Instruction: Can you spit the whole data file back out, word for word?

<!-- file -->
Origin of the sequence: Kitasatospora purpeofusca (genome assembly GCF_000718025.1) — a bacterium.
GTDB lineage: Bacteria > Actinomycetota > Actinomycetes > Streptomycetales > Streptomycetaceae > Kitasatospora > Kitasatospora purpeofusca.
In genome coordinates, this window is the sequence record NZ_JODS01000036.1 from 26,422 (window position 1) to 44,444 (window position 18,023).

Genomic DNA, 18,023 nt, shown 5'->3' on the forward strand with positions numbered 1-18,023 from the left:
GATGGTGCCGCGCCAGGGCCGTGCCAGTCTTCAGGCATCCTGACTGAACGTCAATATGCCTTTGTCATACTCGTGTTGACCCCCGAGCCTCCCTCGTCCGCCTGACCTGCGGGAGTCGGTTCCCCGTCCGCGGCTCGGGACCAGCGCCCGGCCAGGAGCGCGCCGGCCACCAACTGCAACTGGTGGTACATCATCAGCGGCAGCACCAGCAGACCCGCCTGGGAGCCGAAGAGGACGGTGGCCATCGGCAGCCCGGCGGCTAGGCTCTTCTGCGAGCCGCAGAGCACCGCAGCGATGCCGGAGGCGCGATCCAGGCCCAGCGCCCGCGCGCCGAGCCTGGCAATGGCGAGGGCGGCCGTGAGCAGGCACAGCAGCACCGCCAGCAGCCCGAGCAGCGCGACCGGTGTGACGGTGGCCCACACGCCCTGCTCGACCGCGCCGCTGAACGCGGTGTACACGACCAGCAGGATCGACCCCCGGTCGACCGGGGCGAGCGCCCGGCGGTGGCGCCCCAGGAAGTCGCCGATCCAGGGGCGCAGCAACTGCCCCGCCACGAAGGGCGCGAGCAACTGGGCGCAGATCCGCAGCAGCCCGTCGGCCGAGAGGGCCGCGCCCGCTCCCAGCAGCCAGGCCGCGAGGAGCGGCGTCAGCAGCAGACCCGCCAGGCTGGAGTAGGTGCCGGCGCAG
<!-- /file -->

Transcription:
Origin of the sequence: Kitasatospora purpeofusca (genome assembly GCF_000718025.1) — a bacterium.
GTDB lineage: Bacteria > Actinomycetota > Actinomycetes > Streptomycetales > Streptomycetaceae > Kitasatospora > Kitasatospora purpeofusca.
In genome coordinates, this window is the sequence record NZ_JODS01000036.1 from 26,422 (window position 1) to 44,444 (window position 18,023).

Genomic DNA, 18,023 nt, shown 5'->3' on the forward strand with positions numbered 1-18,023 from the left:
GATGGTGCCGCGCCAGGGCCGTGCCAGTCTTCAGGCATCCTGACTGAACGTCAATATGCCTTTGTCATACTCGTGTTGACCCCCGAGCCTCCCTCGTCCGCCTGACCTGCGGGAGTCGGTTCCCCGTCCGCGGCTCGGGACCAGCGCCCGGCCAGGAGCGCGCCGGCCACCAACTGCAACTGGTGGTACATCATCAGCGGCAGCACCAGCAGACCCGCCTGGGAGCCGAAGAGGACGGTGGCCATCGGCAGCCCGGCGGCTAGGCTCTTCTGCGAGCCGCAGAGCACCGCAGCGATGCCGGAGGCGCGATCCAGGCCCAGCGCCCGCGCGCCGAGCCTGGCAATGGCGAGGGCGGCCGTGAGCAGGCACAGCAGCACCGCCAGCAGCCCGAGCAGCGCGACCGGTGTGACGGTGGCCCACACGCCCTGCTCGACCGCGCCGCTGAACGCGGTGTACACGACCAGCAGGATCGACCCCCGGTCGACCGGGGCGAGCGCCCGGCGGTGGCGCCCCAGGAAGTCGCCGATCCAGGGGCGCAGCAACTGCCCCGCCACGAAGGGCGCGAGCAACTGGGCGCAGATCCGCAGCAGCCCGTCGGCCGAGAGGGCCGCGCCCGCTCCCAGCAGCCAGGCCGCGAGGAGCGGCGTCAGCAGCAGACCCGCCAGGCTGGAGTAGGTGCCGGCGCAG